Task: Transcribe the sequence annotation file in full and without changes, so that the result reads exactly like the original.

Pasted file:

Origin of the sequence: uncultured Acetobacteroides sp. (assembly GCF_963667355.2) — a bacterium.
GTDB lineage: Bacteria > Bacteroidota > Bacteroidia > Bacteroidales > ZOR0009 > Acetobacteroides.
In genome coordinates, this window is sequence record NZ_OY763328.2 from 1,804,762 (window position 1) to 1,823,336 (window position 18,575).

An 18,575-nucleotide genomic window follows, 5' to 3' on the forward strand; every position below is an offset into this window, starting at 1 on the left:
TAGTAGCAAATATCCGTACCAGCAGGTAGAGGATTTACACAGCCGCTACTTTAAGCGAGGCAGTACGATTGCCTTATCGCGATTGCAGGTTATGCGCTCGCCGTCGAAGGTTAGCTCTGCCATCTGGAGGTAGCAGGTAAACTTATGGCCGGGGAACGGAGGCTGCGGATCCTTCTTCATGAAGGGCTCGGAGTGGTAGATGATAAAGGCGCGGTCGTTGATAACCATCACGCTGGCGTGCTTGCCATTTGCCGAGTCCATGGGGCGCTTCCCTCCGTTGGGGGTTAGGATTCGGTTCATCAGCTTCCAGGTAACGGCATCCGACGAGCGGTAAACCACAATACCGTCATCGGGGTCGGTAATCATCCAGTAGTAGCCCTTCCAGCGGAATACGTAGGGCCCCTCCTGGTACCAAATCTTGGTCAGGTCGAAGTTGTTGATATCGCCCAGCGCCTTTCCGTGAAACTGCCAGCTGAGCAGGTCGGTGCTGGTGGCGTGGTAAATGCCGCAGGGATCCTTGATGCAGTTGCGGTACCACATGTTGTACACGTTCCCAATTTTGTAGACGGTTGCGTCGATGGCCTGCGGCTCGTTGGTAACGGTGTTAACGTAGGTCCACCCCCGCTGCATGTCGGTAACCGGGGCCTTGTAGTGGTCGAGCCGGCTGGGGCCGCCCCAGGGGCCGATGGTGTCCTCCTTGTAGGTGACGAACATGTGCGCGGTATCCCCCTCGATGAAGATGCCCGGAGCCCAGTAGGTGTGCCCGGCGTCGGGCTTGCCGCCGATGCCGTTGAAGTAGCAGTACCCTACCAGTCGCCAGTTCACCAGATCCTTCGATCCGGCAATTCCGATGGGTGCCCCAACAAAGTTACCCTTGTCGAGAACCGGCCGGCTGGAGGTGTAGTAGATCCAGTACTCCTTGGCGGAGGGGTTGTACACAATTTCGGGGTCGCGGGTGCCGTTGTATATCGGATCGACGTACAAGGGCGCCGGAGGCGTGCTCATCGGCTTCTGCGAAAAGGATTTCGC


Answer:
Origin of the sequence: uncultured Acetobacteroides sp. (assembly GCF_963667355.2) — a bacterium.
GTDB lineage: Bacteria > Bacteroidota > Bacteroidia > Bacteroidales > ZOR0009 > Acetobacteroides.
In genome coordinates, this window is sequence record NZ_OY763328.2 from 1,804,762 (window position 1) to 1,823,336 (window position 18,575).

An 18,575-nucleotide genomic window follows, 5' to 3' on the forward strand; every position below is an offset into this window, starting at 1 on the left:
TAGTAGCAAATATCCGTACCAGCAGGTAGAGGATTTACACAGCCGCTACTTTAAGCGAGGCAGTACGATTGCCTTATCGCGATTGCAGGTTATGCGCTCGCCGTCGAAGGTTAGCTCTGCCATCTGGAGGTAGCAGGTAAACTTATGGCCGGGGAACGGAGGCTGCGGATCCTTCTTCATGAAGGGCTCGGAGTGGTAGATGATAAAGGCGCGGTCGTTGATAACCATCACGCTGGCGTGCTTGCCATTTGCCGAGTCCATGGGGCGCTTCCCTCCGTTGGGGGTTAGGATTCGGTTCATCAGCTTCCAGGTAACGGCATCCGACGAGCGGTAAACCACAATACCGTCATCGGGGTCGGTAATCATCCAGTAGTAGCCCTTCCAGCGGAATACGTAGGGCCCCTCCTGGTACCAAATCTTGGTCAGGTCGAAGTTGTTGATATCGCCCAGCGCCTTTCCGTGAAACTGCCAGCTGAGCAGGTCGGTGCTGGTGGCGTGGTAAATGCCGCAGGGATCCTTGATGCAGTTGCGGTACCACATGTTGTACACGTTCCCAATTTTGTAGACGGTTGCGTCGATGGCCTGCGGCTCGTTGGTAACGGTGTTAACGTAGGTCCACCCCCGCTGCATGTCGGTAACCGGGGCCTTGTAGTGGTCGAGCCGGCTGGGGCCGCCCCAGGGGCCGATGGTGTCCTCCTTGTAGGTGACGAACATGTGCGCGGTATCCCCCTCGATGAAGATGCCCGGAGCCCAGTAGGTGTGCCCGGCGTCGGGCTTGCCGCCGATGCCGTTGAAGTAGCAGTACCCTACCAGTCGCCAGTTCACCAGATCCTTCGATCCGGCAATTCCGATGGGTGCCCCAACAAAGTTACCCTTGTCGAGAACCGGCCGGCTGGAGGTGTAGTAGATCCAGTACTCCTTGGCGGAGGGGTTGTACACAATTTCGGGGTCGCGGGTGCCGTTGTATATCGGATCGACGTACAAGGGCGCCGGAGGCGTGCTCATCGGCTTCTGCGAAAAGGATTTCGC